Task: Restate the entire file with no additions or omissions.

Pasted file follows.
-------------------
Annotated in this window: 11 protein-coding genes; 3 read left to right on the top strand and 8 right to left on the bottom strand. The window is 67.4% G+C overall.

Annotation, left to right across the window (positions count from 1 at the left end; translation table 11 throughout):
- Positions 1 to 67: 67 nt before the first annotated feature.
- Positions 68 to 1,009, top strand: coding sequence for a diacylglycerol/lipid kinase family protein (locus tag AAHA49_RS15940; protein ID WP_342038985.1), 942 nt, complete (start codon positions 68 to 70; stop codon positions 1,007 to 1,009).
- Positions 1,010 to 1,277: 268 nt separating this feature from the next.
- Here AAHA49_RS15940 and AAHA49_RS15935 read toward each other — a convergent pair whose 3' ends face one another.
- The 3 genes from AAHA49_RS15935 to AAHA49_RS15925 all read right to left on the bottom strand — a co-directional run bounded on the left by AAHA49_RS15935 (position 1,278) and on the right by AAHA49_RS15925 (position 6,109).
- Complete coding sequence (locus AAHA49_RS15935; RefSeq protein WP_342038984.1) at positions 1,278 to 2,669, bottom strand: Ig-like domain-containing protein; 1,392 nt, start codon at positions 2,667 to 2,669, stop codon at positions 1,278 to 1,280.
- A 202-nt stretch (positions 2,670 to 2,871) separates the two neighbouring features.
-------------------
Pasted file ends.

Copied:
Annotated in this window: 11 protein-coding genes; 3 read left to right on the top strand and 8 right to left on the bottom strand. The window is 67.4% G+C overall.

Annotation, left to right across the window (positions count from 1 at the left end; translation table 11 throughout):
- Positions 1 to 67: 67 nt before the first annotated feature.
- Positions 68 to 1,009, top strand: coding sequence for a diacylglycerol/lipid kinase family protein (locus tag AAHA49_RS15940; protein ID WP_342038985.1), 942 nt, complete (start codon positions 68 to 70; stop codon positions 1,007 to 1,009).
- Positions 1,010 to 1,277: 268 nt separating this feature from the next.
- Here AAHA49_RS15940 and AAHA49_RS15935 read toward each other — a convergent pair whose 3' ends face one another.
- The 3 genes from AAHA49_RS15935 to AAHA49_RS15925 all read right to left on the bottom strand — a co-directional run bounded on the left by AAHA49_RS15935 (position 1,278) and on the right by AAHA49_RS15925 (position 6,109).
- Complete coding sequence (locus AAHA49_RS15935; RefSeq protein WP_342038984.1) at positions 1,278 to 2,669, bottom strand: Ig-like domain-containing protein; 1,392 nt, start codon at positions 2,667 to 2,669, stop codon at positions 1,278 to 1,280.
- A 202-nt stretch (positions 2,670 to 2,871) separates the two neighbouring features.